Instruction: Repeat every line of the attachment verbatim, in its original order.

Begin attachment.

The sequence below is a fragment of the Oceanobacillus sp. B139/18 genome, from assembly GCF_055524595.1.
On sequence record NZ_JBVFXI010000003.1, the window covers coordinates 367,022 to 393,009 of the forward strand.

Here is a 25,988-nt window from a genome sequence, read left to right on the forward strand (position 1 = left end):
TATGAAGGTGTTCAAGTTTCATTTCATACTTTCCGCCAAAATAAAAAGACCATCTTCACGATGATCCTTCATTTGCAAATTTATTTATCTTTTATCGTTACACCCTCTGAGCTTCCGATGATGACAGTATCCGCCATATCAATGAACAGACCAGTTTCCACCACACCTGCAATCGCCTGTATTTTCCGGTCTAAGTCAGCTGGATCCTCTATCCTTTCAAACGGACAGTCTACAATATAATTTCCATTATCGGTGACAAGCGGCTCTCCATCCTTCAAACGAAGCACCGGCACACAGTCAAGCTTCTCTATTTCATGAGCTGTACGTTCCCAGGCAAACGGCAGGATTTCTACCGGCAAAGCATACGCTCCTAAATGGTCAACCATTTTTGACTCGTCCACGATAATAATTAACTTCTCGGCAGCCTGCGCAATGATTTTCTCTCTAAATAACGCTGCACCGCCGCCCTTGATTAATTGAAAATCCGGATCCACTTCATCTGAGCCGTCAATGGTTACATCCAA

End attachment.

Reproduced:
The sequence below is a fragment of the Oceanobacillus sp. B139/18 genome, from assembly GCF_055524595.1.
On sequence record NZ_JBVFXI010000003.1, the window covers coordinates 367,022 to 393,009 of the forward strand.

Here is a 25,988-nt window from a genome sequence, read left to right on the forward strand (position 1 = left end):
TATGAAGGTGTTCAAGTTTCATTTCATACTTTCCGCCAAAATAAAAAGACCATCTTCACGATGATCCTTCATTTGCAAATTTATTTATCTTTTATCGTTACACCCTCTGAGCTTCCGATGATGACAGTATCCGCCATATCAATGAACAGACCAGTTTCCACCACACCTGCAATCGCCTGTATTTTCCGGTCTAAGTCAGCTGGATCCTCTATCCTTTCAAACGGACAGTCTACAATATAATTTCCATTATCGGTGACAAGCGGCTCTCCATCCTTCAAACGAAGCACCGGCACACAGTCAAGCTTCTCTATTTCATGAGCTGTACGTTCCCAGGCAAACGGCAGGATTTCTACCGGCAAAGCATACGCTCCTAAATGGTCAACCATTTTTGACTCGTCCACGATAATAATTAACTTCTCGGCAGCCTGCGCAATGATTTTCTCTCTAAATAACGCTGCACCGCCGCCCTTGATTAATTGAAAATCCGGATCCACTTCATCTGAGCCGTCAATGGTTACATCCAA